Has Obama failed to sell health care reform? Or are Americans just not in the mood to buy?

Who's winning, who's losing, and why.
Sept. 1 2009 7:33 PM

Talking Cure

Has Obama failed to sell health care reform? Or are Americans just not in the mood to buy?

President Obama. Click image to expand.
President Obama

President Obama didn't wear a bike helmet on vacation, but maybe he should when he returns to work next week. He'll need it to protect himself from the hail of incoming advice about how he should handle the health-care-reform fight. He's being told to be less liberal, change his message, stay on course, get more emotional, and (by everyone) to get more hands-on.

John Dickerson John Dickerson

John Dickerson is Slate's chief political correspondent and author of On Her Trail. Read his series on the presidency and on risk.

The president will get more involved, aides promise. He will get more specific about what he wants and build a coalition in Congress around those ideas. Then, he'll have to convince the public and hope that specificity will improve his connection with the American people. Until now, despite his constant effort to sell health care reform, the public-opinion numbers have been moving against him. In a just-released CBS poll, 40 percent approve of his handling of the health care issue, down seven points from a month ago. A plurality of Americans (47 percent) disapprove.

Advertisement

How did things get so low? If the president is going to make a new and successful pitch, knowing where he went wrong might help him keep from making the same mistake in the future.

A lot of smart analysts are saying that one of Obama's big mistakes—perhaps his biggest mistake—is that he talked too much about lowering health care costs as a way to shrink the budget deficit. (Slate's own Mickey Kaus has been arguing this for months.) Because the president was fixated on accounting, goes this argument, he didn't address the issue of security—people's worries that they'd lose coverage or their job or face financial ruin because of the broken system. 

Is this right? Obama's budget director talked about the deficit, naturally (it's his job), and Obama has said regularly that the key to reducing the deficit is controlling health care costs, but looking back over  the president's  speeches, meetings, town halls and forums on health care, you discover there was something else he always talked about first and more extensively when it came to health care costs: personal security. Here is a typical comment from a town hall in Green Bay, Wis., in early June:

Every day in this country, more and more Americans are forced to worry about not just getting well, but whether they can afford to get well. Millions more wonder if they can afford the routine care necessary to stay well. Even for those who have health insurance, rising premiums are straining family budgets to the breaking point—premiums that have doubled over the last nine years, and have grown at a rate three times faster than wages. Let me repeat that: Health care premiums have gone up three times faster than wages have gone up. So desperately needed procedures and treatments are put off because the price is too high. And all it takes is a single illness to wipe out a lifetime of savings.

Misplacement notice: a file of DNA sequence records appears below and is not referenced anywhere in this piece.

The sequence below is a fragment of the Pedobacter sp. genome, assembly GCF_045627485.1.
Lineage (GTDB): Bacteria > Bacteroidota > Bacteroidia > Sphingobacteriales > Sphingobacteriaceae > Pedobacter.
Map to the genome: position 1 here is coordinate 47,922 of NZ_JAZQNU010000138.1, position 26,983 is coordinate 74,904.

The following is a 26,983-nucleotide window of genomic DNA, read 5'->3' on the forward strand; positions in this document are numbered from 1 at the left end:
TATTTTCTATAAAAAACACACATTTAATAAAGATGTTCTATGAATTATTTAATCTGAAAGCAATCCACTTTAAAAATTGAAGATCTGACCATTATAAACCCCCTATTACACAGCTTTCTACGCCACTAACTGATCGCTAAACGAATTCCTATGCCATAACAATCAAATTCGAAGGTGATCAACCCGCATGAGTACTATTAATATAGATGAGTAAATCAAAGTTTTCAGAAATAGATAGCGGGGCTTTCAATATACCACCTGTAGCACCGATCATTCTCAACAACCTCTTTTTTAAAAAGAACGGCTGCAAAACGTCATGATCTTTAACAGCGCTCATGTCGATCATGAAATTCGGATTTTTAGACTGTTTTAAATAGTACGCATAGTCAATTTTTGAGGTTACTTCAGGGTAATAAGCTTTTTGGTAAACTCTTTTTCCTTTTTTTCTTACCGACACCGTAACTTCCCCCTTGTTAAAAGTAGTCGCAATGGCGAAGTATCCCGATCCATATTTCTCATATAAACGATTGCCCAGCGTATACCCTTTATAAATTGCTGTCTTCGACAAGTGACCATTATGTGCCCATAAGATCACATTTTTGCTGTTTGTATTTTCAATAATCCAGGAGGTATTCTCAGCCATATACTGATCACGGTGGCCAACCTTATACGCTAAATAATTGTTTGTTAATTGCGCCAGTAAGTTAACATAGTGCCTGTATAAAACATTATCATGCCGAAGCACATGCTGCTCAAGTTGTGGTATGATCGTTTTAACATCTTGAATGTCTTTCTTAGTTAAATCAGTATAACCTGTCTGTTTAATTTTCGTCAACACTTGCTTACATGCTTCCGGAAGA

TODAY IN SLATE

Technocracy

Forget Oculus Rift

This $25 cardboard box turns your phone into an incredibly fun virtual reality experience.

The Congressional Republican Digging Through Scientists’ Grant Proposals

Renée Zellweger’s New Face Is Too Real

Sleater-Kinney Was Once America’s Best Rock Band

Can it be again?

Whole Foods Is Desperate for Customers to Feel Warm and Fuzzy Again

The XX Factor

I’m 25. I Have $250.03.

My doctors want me to freeze my eggs.

The XX Factor
Oct. 20 2014 6:17 PM I’m 25. I Have $250.03. My doctors want me to freeze my eggs.
Politics

Smash and Grab

Will competitive Senate contests in Kansas and South Dakota lead to more late-breaking races in future elections?

George Tiller’s Murderer Threatens Another Abortion Provider, Claims Free Speech

These Companies in Japan Are More Than 1,000 Years Old

  News & Politics
The World
Oct. 21 2014 3:13 PM Why Countries Make Human Rights Pledges They Have No Intention of Honoring
  Business
Moneybox
Oct. 21 2014 5:57 PM Soda and Fries Have Lost Their Charm for Both Consumers and Investors
  Life
The Vault
Oct. 21 2014 2:23 PM A Data-Packed Map of American Immigration in 1903
  Double X
The XX Factor
Oct. 21 2014 3:03 PM Renée Zellweger’s New Face Is Too Real
  Slate Plus
Behind the Scenes
Oct. 21 2014 1:02 PM Where Are Slate Plus Members From? This Weird Cartogram Explains. A weird-looking cartogram of Slate Plus memberships by state.
  Arts
Brow Beat
Oct. 21 2014 1:47 PM The Best Way to Fry an Egg
  Technology
Technology
Oct. 21 2014 5:38 PM Justified Paranoia Citizenfour offers a look into the mind of Edward Snowden.
  Health & Science
Climate Desk
Oct. 21 2014 11:53 AM Taking Research for Granted Texas Republican Lamar Smith continues his crusade against independence in science.
  Sports
Sports Nut
Oct. 20 2014 5:09 PM Keepaway, on Three. Ready—Break! On his record-breaking touchdown pass, Peyton Manning couldn’t even leave the celebration to chance.